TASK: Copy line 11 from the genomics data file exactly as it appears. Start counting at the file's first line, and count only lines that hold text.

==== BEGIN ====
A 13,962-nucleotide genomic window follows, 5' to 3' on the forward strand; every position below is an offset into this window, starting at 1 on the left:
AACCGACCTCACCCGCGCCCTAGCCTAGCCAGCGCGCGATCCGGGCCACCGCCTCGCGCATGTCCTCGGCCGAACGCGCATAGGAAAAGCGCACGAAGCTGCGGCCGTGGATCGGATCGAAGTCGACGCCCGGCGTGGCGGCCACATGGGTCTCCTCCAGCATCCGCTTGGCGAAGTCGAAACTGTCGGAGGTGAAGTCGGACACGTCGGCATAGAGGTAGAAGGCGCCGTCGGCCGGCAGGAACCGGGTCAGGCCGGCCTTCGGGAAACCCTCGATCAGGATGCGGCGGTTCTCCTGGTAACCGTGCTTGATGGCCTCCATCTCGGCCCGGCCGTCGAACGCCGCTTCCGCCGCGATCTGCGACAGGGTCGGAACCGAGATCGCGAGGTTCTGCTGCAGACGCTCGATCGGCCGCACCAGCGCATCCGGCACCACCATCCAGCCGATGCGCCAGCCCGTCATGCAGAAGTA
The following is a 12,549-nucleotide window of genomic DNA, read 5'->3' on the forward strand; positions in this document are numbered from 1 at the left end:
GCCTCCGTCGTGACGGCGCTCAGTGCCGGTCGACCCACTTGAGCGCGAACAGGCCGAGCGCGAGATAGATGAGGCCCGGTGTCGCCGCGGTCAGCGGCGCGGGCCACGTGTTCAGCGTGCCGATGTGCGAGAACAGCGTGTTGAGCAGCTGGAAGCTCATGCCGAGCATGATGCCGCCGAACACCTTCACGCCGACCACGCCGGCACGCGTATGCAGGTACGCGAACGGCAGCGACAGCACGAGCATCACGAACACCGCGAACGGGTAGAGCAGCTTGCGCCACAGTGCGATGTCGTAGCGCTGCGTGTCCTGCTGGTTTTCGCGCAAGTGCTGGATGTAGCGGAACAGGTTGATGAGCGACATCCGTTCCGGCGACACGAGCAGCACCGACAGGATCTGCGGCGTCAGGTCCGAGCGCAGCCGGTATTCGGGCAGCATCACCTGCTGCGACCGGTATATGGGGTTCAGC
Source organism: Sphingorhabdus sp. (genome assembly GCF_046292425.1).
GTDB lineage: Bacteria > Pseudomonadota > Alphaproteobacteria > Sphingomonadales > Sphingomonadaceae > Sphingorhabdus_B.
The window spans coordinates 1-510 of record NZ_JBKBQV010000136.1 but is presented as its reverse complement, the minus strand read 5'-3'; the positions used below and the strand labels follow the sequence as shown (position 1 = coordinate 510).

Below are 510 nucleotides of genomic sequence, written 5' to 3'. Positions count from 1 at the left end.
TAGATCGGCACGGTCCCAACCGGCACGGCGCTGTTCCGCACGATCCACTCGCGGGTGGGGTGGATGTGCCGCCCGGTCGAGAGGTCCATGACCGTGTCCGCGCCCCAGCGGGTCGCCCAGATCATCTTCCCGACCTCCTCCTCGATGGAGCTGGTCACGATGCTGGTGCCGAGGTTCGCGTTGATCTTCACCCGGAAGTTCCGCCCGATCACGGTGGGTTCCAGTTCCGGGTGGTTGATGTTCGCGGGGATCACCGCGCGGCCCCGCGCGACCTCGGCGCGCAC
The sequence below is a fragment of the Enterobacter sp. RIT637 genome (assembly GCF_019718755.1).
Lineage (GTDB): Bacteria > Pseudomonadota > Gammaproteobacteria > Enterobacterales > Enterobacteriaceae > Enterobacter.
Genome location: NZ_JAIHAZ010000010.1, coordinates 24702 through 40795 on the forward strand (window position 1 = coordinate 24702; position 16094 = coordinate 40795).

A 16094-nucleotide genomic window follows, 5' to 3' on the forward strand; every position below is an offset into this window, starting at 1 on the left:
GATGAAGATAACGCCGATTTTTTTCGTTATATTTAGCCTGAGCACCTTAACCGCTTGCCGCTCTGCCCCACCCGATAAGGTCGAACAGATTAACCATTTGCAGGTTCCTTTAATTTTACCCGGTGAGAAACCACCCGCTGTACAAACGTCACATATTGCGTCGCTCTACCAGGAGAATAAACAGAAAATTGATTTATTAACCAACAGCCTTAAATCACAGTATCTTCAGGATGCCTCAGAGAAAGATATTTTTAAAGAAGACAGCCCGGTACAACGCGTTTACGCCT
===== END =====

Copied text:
Lineage (GTDB): Bacteria > Pseudomonadota > Gammaproteobacteria > Enterobacterales > Enterobacteriaceae > Enterobacter.